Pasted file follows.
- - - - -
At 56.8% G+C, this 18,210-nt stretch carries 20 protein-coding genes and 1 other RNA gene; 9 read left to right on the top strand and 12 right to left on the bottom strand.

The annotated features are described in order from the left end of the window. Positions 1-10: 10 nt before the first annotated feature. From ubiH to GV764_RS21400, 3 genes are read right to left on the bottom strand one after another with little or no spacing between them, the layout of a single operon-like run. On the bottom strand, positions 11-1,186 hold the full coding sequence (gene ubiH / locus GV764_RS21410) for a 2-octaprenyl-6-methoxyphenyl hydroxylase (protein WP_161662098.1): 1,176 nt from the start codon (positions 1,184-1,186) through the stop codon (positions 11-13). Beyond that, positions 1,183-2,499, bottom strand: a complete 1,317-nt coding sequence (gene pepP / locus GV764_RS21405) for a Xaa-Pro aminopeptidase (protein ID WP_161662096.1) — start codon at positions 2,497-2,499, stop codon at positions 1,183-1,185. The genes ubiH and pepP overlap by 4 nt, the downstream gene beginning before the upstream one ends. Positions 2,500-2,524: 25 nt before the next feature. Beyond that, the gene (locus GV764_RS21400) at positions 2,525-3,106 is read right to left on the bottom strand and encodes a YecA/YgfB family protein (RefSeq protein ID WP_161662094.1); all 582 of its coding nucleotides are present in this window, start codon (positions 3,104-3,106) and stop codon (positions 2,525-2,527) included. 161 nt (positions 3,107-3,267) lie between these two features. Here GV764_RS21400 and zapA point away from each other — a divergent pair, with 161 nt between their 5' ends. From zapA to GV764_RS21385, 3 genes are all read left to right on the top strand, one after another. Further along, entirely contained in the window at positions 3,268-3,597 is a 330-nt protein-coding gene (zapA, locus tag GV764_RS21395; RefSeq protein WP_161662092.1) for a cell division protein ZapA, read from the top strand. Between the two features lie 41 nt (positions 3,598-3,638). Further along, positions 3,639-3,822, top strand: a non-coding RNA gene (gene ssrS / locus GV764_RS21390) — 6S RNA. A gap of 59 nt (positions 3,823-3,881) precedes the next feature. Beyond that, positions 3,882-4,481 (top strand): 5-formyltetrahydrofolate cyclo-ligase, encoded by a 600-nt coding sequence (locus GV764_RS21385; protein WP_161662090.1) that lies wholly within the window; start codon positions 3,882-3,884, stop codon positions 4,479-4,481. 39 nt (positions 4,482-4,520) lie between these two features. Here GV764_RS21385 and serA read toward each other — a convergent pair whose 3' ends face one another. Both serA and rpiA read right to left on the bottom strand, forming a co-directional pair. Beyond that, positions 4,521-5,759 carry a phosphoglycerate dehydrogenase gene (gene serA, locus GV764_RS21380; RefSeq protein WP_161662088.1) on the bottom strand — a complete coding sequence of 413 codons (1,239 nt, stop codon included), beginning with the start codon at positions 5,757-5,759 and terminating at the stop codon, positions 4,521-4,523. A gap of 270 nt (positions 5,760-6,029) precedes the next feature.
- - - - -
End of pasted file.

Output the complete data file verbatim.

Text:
At 56.8% G+C, this 18,210-nt stretch carries 20 protein-coding genes and 1 other RNA gene; 9 read left to right on the top strand and 12 right to left on the bottom strand.

The annotated features are described in order from the left end of the window. Positions 1-10: 10 nt before the first annotated feature. From ubiH to GV764_RS21400, 3 genes are read right to left on the bottom strand one after another with little or no spacing between them, the layout of a single operon-like run. On the bottom strand, positions 11-1,186 hold the full coding sequence (gene ubiH / locus GV764_RS21410) for a 2-octaprenyl-6-methoxyphenyl hydroxylase (protein WP_161662098.1): 1,176 nt from the start codon (positions 1,184-1,186) through the stop codon (positions 11-13). Beyond that, positions 1,183-2,499, bottom strand: a complete 1,317-nt coding sequence (gene pepP / locus GV764_RS21405) for a Xaa-Pro aminopeptidase (protein ID WP_161662096.1) — start codon at positions 2,497-2,499, stop codon at positions 1,183-1,185. The genes ubiH and pepP overlap by 4 nt, the downstream gene beginning before the upstream one ends. Positions 2,500-2,524: 25 nt before the next feature. Beyond that, the gene (locus GV764_RS21400) at positions 2,525-3,106 is read right to left on the bottom strand and encodes a YecA/YgfB family protein (RefSeq protein ID WP_161662094.1); all 582 of its coding nucleotides are present in this window, start codon (positions 3,104-3,106) and stop codon (positions 2,525-2,527) included. 161 nt (positions 3,107-3,267) lie between these two features. Here GV764_RS21400 and zapA point away from each other — a divergent pair, with 161 nt between their 5' ends. From zapA to GV764_RS21385, 3 genes are all read left to right on the top strand, one after another. Further along, entirely contained in the window at positions 3,268-3,597 is a 330-nt protein-coding gene (zapA, locus tag GV764_RS21395; RefSeq protein WP_161662092.1) for a cell division protein ZapA, read from the top strand. Between the two features lie 41 nt (positions 3,598-3,638). Further along, positions 3,639-3,822, top strand: a non-coding RNA gene (gene ssrS / locus GV764_RS21390) — 6S RNA. A gap of 59 nt (positions 3,823-3,881) precedes the next feature. Beyond that, positions 3,882-4,481 (top strand): 5-formyltetrahydrofolate cyclo-ligase, encoded by a 600-nt coding sequence (locus GV764_RS21385; protein WP_161662090.1) that lies wholly within the window; start codon positions 3,882-3,884, stop codon positions 4,479-4,481. 39 nt (positions 4,482-4,520) lie between these two features. Here GV764_RS21385 and serA read toward each other — a convergent pair whose 3' ends face one another. Both serA and rpiA read right to left on the bottom strand, forming a co-directional pair. Beyond that, positions 4,521-5,759 carry a phosphoglycerate dehydrogenase gene (gene serA, locus GV764_RS21380; RefSeq protein WP_161662088.1) on the bottom strand — a complete coding sequence of 413 codons (1,239 nt, stop codon included), beginning with the start codon at positions 5,757-5,759 and terminating at the stop codon, positions 4,521-4,523. A gap of 270 nt (positions 5,760-6,029) precedes the next feature.